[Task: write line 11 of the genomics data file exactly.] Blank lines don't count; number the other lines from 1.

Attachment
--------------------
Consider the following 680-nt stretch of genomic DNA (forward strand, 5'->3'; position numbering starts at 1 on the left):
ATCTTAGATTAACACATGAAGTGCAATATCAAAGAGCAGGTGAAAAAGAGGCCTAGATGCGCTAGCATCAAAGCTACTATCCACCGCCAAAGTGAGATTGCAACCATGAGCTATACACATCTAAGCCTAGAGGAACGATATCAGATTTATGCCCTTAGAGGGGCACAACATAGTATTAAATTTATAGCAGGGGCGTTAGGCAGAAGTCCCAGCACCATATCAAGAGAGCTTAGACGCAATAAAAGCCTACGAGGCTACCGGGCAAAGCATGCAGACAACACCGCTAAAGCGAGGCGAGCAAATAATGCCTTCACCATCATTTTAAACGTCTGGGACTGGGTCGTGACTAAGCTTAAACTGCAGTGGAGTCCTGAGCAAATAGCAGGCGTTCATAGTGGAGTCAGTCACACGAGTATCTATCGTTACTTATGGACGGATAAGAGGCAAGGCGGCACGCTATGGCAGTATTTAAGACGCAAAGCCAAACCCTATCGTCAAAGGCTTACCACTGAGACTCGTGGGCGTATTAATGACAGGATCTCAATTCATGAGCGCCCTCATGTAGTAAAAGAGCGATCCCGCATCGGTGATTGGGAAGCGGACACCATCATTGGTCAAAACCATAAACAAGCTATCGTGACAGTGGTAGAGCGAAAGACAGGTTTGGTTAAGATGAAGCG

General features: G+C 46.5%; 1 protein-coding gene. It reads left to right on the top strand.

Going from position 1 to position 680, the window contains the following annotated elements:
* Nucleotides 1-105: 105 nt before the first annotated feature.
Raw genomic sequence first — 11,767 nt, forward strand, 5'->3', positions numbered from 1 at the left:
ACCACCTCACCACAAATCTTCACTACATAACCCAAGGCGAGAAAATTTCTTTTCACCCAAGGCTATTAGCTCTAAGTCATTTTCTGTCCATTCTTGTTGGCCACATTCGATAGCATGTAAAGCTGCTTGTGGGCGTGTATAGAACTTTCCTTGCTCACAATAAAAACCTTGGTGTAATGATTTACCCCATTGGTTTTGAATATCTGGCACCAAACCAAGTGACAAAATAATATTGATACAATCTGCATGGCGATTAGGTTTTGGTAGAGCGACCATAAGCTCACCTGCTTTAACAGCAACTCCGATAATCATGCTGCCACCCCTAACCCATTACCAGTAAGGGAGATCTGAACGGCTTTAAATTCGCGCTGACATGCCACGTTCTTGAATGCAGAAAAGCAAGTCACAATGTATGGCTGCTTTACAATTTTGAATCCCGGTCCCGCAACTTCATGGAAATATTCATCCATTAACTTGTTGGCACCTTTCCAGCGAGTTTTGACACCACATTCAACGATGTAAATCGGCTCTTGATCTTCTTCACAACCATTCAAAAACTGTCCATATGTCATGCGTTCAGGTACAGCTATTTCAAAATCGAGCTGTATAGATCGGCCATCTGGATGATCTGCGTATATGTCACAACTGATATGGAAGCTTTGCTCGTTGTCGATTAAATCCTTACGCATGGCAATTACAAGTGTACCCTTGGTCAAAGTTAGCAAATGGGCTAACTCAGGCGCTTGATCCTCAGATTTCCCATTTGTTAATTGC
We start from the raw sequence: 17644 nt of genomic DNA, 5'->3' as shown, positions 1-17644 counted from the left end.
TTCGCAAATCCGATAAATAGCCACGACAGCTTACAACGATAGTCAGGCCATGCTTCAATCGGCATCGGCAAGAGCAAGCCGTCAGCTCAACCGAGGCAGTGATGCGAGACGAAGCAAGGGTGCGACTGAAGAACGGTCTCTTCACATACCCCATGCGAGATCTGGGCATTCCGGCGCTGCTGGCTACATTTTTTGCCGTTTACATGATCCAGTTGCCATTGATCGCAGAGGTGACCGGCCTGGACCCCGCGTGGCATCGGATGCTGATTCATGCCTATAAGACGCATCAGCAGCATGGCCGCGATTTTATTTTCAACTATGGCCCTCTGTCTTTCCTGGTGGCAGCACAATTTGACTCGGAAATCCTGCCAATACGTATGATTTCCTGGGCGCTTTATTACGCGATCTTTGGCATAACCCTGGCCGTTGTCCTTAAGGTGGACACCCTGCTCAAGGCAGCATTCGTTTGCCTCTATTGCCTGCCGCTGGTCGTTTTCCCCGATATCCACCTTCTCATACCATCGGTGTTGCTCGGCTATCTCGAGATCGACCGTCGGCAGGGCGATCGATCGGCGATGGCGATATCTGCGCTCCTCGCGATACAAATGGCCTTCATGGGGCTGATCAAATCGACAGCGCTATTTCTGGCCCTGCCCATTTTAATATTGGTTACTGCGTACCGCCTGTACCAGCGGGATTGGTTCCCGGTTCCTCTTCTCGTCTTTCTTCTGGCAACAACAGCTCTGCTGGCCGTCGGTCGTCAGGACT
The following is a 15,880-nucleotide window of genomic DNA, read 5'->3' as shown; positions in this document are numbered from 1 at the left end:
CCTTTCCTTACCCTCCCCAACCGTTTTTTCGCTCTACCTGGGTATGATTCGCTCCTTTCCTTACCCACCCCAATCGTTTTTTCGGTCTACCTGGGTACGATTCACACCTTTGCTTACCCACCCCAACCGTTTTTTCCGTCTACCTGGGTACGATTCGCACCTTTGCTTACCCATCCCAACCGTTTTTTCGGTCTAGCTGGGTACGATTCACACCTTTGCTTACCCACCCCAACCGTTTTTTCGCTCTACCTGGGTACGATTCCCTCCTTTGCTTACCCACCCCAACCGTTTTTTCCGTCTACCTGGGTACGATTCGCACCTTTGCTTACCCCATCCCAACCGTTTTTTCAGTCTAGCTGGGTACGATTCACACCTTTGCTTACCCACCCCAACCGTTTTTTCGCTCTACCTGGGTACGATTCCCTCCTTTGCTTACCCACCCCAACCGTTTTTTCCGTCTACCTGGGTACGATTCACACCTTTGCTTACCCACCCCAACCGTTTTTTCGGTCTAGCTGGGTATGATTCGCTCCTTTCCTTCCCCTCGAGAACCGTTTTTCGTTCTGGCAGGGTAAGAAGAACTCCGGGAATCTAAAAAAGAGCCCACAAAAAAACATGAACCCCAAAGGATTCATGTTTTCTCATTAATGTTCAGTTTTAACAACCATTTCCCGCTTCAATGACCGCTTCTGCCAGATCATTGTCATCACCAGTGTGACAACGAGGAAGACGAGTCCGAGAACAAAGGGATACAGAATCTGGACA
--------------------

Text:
CCTTTCCTTACCCTCCCCAACCGTTTTTTCGCTCTACCTGGGTATGATTCGCTCCTTTCCTTACCCACCCCAATCGTTTTTTCGGTCTACCTGGGTACGATTCACACCTTTGCTTACCCACCCCAACCGTTTTTTCCGTCTACCTGGGTACGATTCGCACCTTTGCTTACCCATCCCAACCGTTTTTTCGGTCTAGCTGGGTACGATTCACACCTTTGCTTACCCACCCCAACCGTTTTTTCGCTCTACCTGGGTACGATTCCCTCCTTTGCTTACCCACCCCAACCGTTTTTTCCGTCTACCTGGGTACGATTCGCACCTTTGCTTACCCCATCCCAACCGTTTTTTCAGTCTAGCTGGGTACGATTCACACCTTTGCTTACCCACCCCAACCGTTTTTTCGCTCTACCTGGGTACGATTCCCTCCTTTGCTTACCCACCCCAACCGTTTTTTCCGTCTACCTGGGTACGATTCACACCTTTGCTTACCCACCCCAACCGTTTTTTCGGTCTAGCTGGGTATGATTCGCTCCTTTCCTTCCCCTCGAGAACCGTTTTTCGTTCTGGCAGGGTAAGAAGAACTCCGGGAATCTAAAAAAGAGCCCACAAAAAAACATGAACCCCAAAGGATTCATGTTTTCTCATTAATGTTCAGTTTTAACAACCATTTCCCGCTTCAATGACCGCTTCTGCCAGATCATTGTCATCACCAGTGTGACAACGAGGAAGACGAGTCCGAGAACAAAGGGATACAGAATCTGGACA